Serum biochemical parameters are shown in Table 2. Serum protein content was significantly different in groups B and D when compared with group A on day 20. Groups B and C fishes fed for 60 days had significantly higher serum protein content than A group of fish. Post-challenge, significantly higher serum protein content was found in groups C and D when compared with control. Serum albumin content in all fish fed the cyanobacteria doses was significantly higher than the control on day 20, whereas only group D on day 40 and group C on day 60 had significantly higher albumin content than the control fish. Post-challenge, more of the treated fish had elevated serum albumin content compared with control fish. The serum globulin level was significantly higher in group D on day 40 and group C on day 60 in comparison with the control. However, significantly higher globulin content was found in groups C and D when compared with control group A after the post-challenge period. Albumin/globulin ratio was significantly higher in groups B and C fish on day 20, there was no significant elevation in the treated groups thereafter. Blood glucose level at all sampling times was significantly lower in fish fed with different doses of cyanobacteria compared with the control.
Table 2. Cyanobacteria powder feeding effect on biochemical parameters of Mugil cephalus followed by challenge of Aeromonas hydrophilia after 60 days
After challenging fish with Aeromonas hydrophilia, the mortality was recorded for 20 days. There was no mortality of fish up to 12 hours. The group of fish fed with different percentages of cyanobacteria showed higher survival percentage when compared with control. The highest survival (85%) was shown in groups B and C (Fig. 1). The serum total protein after long-term feeding with cyanobacteria increased in comparison to the control diet. According to previously reported1,6 serum protein content was significantly different in groups II and IV when compared with group I on day 10. Groups II and III fishes fed for 30 days had significantly higher serum protein content than group I fish. Post-challenge, significantly higher serum protein content was found in groups III and IV when compared with control. Siwicki39 observed an increase in total protein content after feeding of b-glucan (0.2%) and chitosan (0.5%) in the diet. Serum albumin and globulin values in fish fed with cyanobacteria were higher than the control. Increases in serum protein, albumin and globulin levels are thought to be associated with a stronger innate immune response of fish40.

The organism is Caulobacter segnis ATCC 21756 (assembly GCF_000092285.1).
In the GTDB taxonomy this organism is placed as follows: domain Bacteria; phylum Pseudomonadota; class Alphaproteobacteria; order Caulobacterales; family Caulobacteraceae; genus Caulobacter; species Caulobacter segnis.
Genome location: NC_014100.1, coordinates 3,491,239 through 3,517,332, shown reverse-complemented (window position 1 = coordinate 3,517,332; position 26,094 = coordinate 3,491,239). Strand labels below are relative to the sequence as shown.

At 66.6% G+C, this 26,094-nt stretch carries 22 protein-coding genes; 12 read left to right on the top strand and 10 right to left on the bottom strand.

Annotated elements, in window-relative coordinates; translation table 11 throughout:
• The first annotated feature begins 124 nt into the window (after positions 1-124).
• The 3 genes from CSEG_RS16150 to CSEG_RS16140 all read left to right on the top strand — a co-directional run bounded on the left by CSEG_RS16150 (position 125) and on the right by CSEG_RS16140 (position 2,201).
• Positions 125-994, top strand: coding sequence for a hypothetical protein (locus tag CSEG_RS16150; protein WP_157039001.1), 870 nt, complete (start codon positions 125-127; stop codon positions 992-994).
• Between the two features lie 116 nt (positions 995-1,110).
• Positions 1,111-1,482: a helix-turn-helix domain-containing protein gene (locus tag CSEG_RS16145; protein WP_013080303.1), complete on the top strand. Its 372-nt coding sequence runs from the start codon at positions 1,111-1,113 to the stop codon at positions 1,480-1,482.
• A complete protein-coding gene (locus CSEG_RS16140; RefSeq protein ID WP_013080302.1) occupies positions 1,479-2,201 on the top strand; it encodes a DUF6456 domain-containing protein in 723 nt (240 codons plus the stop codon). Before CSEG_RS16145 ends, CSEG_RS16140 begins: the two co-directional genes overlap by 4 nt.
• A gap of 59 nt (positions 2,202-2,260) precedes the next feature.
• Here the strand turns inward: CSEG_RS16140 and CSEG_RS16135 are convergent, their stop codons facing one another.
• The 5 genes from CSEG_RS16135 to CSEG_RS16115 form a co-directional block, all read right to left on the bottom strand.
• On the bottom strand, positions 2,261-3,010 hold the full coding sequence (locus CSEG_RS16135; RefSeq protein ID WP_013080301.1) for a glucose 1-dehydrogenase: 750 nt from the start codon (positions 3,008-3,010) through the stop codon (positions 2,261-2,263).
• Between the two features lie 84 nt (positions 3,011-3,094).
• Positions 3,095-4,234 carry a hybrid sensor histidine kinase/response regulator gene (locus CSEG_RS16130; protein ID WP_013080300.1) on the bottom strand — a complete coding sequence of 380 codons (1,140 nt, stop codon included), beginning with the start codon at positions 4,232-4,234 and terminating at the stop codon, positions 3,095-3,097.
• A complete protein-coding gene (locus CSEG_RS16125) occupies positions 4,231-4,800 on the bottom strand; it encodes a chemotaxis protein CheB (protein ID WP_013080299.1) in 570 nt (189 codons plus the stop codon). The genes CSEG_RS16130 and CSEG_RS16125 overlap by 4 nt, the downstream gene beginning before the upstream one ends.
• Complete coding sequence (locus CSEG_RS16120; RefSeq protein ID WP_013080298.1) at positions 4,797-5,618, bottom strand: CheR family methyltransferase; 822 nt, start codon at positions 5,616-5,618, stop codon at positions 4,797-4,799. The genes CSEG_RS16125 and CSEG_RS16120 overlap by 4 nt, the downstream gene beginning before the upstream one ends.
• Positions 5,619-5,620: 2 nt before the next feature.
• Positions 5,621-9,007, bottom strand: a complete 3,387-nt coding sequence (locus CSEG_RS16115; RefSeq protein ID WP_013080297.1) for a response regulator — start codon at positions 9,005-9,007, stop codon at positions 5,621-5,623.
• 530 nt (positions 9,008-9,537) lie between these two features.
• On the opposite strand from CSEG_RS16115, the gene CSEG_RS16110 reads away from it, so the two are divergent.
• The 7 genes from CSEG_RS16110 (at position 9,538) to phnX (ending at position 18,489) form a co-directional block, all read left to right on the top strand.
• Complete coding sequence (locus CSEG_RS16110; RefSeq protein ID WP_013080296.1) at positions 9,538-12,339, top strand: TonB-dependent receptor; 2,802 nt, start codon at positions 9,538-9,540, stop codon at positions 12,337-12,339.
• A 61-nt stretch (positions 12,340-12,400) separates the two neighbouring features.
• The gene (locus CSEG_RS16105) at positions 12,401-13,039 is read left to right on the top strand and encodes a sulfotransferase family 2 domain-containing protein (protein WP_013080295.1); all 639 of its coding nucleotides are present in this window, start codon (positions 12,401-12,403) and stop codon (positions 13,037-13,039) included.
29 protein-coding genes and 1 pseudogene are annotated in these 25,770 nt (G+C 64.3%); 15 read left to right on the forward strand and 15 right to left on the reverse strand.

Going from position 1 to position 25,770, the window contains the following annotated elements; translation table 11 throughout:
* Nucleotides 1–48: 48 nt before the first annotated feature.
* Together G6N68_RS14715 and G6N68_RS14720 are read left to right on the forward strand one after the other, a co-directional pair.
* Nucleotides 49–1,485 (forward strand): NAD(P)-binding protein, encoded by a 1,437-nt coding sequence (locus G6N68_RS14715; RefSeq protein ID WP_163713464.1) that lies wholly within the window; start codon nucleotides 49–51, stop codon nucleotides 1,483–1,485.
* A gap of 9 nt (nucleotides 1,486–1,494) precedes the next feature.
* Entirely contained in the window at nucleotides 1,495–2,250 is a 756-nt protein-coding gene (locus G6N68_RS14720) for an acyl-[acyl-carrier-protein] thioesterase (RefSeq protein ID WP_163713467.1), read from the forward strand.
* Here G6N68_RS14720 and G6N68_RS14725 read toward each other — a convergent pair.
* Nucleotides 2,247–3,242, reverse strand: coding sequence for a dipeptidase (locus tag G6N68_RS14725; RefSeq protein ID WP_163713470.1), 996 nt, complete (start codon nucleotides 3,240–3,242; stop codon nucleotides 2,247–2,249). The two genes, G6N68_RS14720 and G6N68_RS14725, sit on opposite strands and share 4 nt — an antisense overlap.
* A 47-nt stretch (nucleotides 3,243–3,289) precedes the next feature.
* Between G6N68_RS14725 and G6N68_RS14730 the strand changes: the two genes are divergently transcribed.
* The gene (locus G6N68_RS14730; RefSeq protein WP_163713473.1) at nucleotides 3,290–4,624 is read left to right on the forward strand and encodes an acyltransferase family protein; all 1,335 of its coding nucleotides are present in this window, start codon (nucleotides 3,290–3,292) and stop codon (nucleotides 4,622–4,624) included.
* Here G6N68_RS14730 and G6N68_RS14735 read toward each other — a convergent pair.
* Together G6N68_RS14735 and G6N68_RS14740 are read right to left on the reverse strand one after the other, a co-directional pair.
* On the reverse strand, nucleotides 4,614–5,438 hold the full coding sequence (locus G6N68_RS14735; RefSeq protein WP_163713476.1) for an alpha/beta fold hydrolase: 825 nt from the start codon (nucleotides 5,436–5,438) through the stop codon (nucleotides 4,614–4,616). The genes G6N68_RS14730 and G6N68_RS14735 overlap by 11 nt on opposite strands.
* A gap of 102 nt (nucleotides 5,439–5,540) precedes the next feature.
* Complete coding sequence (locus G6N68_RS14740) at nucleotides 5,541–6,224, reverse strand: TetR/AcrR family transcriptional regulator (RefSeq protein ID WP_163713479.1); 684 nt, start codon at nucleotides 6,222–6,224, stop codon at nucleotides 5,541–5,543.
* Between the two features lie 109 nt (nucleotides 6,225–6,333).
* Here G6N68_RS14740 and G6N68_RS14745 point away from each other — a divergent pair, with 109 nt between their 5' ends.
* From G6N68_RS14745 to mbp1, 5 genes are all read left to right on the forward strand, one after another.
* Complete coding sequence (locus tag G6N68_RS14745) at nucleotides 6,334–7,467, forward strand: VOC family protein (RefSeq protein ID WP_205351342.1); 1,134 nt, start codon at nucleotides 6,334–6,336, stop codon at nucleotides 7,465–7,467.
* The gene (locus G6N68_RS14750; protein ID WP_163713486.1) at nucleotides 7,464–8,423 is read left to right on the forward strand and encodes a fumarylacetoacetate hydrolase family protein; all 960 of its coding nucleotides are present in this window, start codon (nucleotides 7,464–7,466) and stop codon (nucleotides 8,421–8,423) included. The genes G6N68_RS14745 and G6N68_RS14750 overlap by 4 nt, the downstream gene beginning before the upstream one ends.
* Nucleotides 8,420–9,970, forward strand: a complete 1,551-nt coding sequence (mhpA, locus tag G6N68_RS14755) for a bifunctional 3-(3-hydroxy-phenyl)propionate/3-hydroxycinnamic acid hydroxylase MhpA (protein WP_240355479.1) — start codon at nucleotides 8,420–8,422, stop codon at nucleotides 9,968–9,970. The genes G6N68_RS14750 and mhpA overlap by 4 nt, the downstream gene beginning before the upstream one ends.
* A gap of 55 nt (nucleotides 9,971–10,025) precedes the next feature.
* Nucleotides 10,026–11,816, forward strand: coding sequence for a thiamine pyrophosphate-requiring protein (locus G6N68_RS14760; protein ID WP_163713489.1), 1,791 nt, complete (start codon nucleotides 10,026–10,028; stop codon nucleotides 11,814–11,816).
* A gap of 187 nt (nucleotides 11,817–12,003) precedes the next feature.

Dietary garlic decreases blood glucose by increasing the level of serum insulin41. According to Sheela and Augusti42, the s-allyl cysteine sulfoxide present in garlic is responsible for its hypoglycaemic activity. Results of the present study indicate that continuous feeding of raw cyanobacterial powder fights against stressors, as was evident from the low glucose value in fishes of groups B, C and D during the experiment. Reduced mortalities against pathogenic challenges at lower dosages of herbal principals were also reported33,43. Citarasu et al.44 developed an Artemia-enriched herbal diet for Penaeus monodon with a combination of five herbs, which significantly increased the growth and survival during stress conditions. Several herbs were tested for their growth-promoting activities in aquatic animals44,45. It is evident from the present work that Lyngbya majuscula could enhance fish immunity after incorporation in feed, even at a lower dose, i.e. 1 g/kg of feed. The present results suggest that inclusion of cyanobacteria in the diet would improve the non-specific immunity of fish and prevent bacterial infections in culture systems. Field trials incorporating these doses merit investigation. Further purification of the active compounds and their evaluation may substantially improve quality as well as their usage in the culture system.